. A chain complex is bounded above if all modules above some fixed degree ''N'' are 0, and is bounded below if all modules below some fixed degree are 0. Clearly, a complex is bounded both above and below if and only if the complex is bounded.
The elements of the individual groups of a (co)chain complex are called (co)chains. The elements in the kernel of ''d'' are called (co)cycles (or closed elements), and the elements in the image of ''d'' are called (co)boundaries (or exact elements). Right from the definition of the differential, all boundaries are cycles. The ''n''-th (co)homology group ''H''Exact sequences

An exact sequence (or exact complex) is a chain complex whose homology groups are all zero. This means all closed elements in the complex are exact. A short exact sequence is a bounded exact sequence in which only the groups ''A''Chain maps

A chain map ''f'' between two chain complexes $(A\_\backslash bullet,\; d\_)$ and $(B\_\backslash bullet,\; d\_)$ is a sequence $f\_\backslash bullet$ of homomorphisms $f\_n\; :\; A\_n\; \backslash rightarrow\; B\_n$ for each ''n'' that commutes with the boundary operators on the two chain complexes, so $d\_\; \backslash circ\; f\_n\; =\; f\_\; \backslash circ\; d\_$. This is written out in the followingcommutative diagram
350px, The commutative diagram used in the proof of the five lemma.
In mathematics, and especially in category theory, a commutative diagram is a diagram such that all directed paths in the diagram with the same start and endpoints lead to the s ...

.
:
A chain map sends cycles to cycles and boundaries to boundaries, and thus induces a map on homology $(f\_\backslash bullet)\_*:H\_\backslash bullet(A\_\backslash bullet,\; d\_)\; \backslash rightarrow\; H\_\backslash bullet(B\_\backslash bullet,\; d\_)$.
A continuous map ''f'' between topological spaces ''X'' and ''Y'' induces a chain map between the singular chain complexes of ''X'' and ''Y'', and hence induces a map ''f''cone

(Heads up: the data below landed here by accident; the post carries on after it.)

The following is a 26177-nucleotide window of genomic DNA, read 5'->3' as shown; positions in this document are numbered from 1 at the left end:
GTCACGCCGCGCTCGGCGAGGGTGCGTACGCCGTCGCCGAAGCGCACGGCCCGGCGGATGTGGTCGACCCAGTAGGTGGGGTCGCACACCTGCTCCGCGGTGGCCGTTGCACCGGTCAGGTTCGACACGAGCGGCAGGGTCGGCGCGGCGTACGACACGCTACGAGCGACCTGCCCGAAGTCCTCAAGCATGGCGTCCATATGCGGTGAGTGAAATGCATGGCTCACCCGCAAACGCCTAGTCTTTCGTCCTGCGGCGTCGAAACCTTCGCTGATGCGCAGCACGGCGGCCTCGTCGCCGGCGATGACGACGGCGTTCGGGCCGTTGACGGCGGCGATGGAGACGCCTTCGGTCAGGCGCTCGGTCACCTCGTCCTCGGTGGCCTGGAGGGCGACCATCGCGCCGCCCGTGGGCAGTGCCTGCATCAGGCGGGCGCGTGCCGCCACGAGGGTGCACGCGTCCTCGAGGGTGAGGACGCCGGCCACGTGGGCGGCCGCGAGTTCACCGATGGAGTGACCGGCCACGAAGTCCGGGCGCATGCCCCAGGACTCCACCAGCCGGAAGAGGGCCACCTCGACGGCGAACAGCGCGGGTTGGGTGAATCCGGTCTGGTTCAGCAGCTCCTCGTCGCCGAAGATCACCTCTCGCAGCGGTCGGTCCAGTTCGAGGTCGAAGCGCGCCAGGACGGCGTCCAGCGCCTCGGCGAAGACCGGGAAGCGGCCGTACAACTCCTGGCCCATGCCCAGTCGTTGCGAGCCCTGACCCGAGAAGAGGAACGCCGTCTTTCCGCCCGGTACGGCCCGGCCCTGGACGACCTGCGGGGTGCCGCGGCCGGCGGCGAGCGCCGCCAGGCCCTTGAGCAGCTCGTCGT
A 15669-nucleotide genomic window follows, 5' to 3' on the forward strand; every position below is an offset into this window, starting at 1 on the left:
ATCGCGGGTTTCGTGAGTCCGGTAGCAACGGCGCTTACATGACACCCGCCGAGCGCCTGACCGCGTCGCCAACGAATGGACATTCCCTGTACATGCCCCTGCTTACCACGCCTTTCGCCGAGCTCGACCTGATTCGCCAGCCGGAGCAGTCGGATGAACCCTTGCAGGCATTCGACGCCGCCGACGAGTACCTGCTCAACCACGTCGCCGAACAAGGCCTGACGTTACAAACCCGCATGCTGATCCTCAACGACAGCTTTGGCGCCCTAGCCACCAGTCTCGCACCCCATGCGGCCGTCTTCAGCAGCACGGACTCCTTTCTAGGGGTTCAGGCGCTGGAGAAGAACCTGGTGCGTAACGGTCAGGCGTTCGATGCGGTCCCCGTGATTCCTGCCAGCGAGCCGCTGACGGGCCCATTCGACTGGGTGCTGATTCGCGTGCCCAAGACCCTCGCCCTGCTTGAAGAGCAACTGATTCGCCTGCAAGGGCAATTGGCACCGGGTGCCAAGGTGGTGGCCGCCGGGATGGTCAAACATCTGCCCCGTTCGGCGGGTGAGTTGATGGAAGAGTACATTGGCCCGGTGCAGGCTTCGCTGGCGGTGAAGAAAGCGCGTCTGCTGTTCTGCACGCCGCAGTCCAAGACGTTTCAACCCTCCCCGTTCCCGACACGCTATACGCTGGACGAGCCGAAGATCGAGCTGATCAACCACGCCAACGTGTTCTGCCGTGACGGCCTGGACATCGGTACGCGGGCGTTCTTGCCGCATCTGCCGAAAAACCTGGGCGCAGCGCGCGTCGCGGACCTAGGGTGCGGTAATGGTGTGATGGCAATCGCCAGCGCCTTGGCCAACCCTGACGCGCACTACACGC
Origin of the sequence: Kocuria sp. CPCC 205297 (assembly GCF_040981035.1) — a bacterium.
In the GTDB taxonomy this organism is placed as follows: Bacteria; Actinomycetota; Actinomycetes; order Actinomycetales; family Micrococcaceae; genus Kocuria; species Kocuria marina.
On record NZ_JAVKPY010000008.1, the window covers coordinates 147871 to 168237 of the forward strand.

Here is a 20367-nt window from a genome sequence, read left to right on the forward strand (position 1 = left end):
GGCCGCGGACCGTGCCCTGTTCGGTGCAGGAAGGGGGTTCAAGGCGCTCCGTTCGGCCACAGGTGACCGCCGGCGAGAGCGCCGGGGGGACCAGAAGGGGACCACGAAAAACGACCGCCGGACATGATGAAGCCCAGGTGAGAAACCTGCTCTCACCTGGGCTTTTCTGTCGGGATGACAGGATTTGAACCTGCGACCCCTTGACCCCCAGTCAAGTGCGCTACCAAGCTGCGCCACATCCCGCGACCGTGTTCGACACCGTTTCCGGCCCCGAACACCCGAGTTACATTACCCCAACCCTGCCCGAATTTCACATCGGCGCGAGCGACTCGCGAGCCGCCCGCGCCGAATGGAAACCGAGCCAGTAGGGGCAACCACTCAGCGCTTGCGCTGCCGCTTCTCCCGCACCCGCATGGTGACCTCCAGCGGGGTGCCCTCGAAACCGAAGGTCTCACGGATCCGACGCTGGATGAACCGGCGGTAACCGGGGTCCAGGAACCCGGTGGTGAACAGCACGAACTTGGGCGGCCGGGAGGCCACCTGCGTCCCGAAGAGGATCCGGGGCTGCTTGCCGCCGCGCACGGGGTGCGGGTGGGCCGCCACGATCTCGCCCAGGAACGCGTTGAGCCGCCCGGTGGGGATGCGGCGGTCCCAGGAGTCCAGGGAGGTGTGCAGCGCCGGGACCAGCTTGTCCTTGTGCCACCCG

A cone is a three-dimensional geometric shape that tapers smoothly from a flat base (frequently, though not necessarily, circular) to a point called the apex or vertex.
A cone is formed by a set of line segments, half-lines, or lines con ...

of a chain map.
Chain homotopy

A chain homotopy offers a way to relate two chain maps that induce the same map on homology groups, even though the maps may be different. Given two chain complexes ''A'' and ''B'', and two chain maps , a chain homotopy is a sequence of homomorphisms such that . The maps may be written out in a diagram as follows, but this diagram is not commutative. : The map ''hd''equivalence relation
In mathematics, an equivalence relation is a binary relation that is reflexive, symmetric and transitive. The equipollence relation between line segments in geometry is a common example of an equivalence relation.
Each equivalence relatio ...

between chain maps.
Let ''X'' and ''Y'' be topological spaces. In the case of singular homology, a homotopy
In topology, a branch of mathematics, two continuous functions from one topological space to another are called homotopic (from grc, ὁμός "same, similar" and "place") if one can be "continuously deformed" into the other, such a defo ...

between continuous maps induces a chain homotopy between the chain maps corresponding to ''f'' and ''g''. This shows that two homotopic maps induce the same map on singular homology. The name "chain homotopy" is motivated by this example.
Examples